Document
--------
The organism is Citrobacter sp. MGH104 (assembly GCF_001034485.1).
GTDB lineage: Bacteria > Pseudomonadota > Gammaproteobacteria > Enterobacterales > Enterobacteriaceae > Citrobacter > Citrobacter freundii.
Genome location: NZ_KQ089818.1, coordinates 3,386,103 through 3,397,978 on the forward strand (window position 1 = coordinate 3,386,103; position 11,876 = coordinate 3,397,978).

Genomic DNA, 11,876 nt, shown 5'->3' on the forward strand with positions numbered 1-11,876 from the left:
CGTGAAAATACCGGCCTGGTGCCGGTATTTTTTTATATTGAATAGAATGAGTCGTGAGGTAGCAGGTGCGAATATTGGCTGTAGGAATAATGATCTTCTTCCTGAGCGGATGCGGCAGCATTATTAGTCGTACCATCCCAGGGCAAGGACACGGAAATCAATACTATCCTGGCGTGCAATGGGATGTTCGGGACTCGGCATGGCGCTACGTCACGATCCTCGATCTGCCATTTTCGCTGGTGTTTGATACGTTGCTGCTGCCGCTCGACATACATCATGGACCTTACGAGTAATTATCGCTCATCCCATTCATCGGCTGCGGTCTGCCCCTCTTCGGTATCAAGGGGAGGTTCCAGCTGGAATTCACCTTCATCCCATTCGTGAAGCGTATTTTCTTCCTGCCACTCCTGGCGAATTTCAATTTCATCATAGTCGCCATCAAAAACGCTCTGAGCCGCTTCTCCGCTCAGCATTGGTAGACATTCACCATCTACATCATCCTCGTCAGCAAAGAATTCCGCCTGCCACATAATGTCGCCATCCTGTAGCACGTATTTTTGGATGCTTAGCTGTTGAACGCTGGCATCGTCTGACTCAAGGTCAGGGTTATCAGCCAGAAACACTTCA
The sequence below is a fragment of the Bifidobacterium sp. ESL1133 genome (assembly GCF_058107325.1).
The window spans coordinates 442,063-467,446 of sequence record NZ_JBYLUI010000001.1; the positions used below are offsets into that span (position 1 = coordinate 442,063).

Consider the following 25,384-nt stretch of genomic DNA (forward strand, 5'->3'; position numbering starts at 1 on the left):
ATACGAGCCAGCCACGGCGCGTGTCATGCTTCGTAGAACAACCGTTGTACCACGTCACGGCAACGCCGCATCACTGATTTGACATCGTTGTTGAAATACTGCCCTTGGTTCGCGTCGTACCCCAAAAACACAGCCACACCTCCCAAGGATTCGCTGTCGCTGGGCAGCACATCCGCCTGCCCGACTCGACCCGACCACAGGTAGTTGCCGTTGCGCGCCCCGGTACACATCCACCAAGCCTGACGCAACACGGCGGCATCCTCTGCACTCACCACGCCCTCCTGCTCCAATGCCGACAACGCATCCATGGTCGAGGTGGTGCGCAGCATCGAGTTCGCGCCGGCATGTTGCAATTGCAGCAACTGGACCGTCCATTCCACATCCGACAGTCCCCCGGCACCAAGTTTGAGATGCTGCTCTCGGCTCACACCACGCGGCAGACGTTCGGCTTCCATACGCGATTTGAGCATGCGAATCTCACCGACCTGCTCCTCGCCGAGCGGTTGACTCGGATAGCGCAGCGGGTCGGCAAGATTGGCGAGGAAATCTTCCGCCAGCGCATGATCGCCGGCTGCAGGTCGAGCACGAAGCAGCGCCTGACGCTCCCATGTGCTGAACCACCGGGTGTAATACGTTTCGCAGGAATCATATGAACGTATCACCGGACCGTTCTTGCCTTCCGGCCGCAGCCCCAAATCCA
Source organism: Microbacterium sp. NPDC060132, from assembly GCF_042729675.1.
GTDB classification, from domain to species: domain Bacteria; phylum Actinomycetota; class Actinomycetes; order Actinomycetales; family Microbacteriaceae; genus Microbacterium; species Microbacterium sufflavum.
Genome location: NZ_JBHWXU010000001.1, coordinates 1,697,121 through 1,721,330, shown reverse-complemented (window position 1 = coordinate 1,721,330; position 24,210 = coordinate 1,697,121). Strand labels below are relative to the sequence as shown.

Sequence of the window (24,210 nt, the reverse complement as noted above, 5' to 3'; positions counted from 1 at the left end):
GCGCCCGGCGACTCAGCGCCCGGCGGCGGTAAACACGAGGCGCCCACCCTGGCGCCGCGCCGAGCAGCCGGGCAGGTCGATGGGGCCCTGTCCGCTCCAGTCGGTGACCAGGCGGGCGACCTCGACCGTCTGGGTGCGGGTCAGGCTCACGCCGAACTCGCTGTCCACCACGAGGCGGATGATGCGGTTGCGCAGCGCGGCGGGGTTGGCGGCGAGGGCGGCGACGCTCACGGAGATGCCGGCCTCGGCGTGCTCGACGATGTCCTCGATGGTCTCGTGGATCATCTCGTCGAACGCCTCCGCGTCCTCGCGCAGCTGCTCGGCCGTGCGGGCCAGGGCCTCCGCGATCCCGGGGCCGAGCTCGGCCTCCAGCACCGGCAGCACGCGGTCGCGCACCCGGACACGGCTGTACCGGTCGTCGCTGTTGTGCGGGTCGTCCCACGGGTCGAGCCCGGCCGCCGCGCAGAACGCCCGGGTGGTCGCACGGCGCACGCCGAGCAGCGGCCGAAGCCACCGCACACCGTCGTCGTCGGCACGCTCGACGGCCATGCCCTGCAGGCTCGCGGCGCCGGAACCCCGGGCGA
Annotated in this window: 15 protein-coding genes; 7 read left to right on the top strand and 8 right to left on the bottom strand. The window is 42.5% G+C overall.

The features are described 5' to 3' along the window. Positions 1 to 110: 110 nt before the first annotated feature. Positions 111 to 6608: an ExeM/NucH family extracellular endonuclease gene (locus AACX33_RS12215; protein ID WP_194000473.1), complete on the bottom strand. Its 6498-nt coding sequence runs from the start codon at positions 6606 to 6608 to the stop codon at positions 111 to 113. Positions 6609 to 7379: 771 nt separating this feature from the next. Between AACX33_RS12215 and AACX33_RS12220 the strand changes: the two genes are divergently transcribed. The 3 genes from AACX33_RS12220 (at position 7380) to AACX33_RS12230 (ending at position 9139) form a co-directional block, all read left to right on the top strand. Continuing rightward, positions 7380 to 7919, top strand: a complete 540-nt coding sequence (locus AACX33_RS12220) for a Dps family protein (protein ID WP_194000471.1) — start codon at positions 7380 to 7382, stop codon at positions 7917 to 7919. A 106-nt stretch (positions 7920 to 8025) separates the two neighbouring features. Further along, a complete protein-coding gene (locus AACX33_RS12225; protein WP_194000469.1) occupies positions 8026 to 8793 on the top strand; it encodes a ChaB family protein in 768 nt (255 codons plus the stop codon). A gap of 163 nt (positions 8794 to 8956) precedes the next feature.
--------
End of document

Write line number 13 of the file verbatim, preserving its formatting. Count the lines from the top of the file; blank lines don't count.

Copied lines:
Sequence of the window (24,210 nt, the reverse complement as noted above, 5' to 3'; positions counted from 1 at the left end):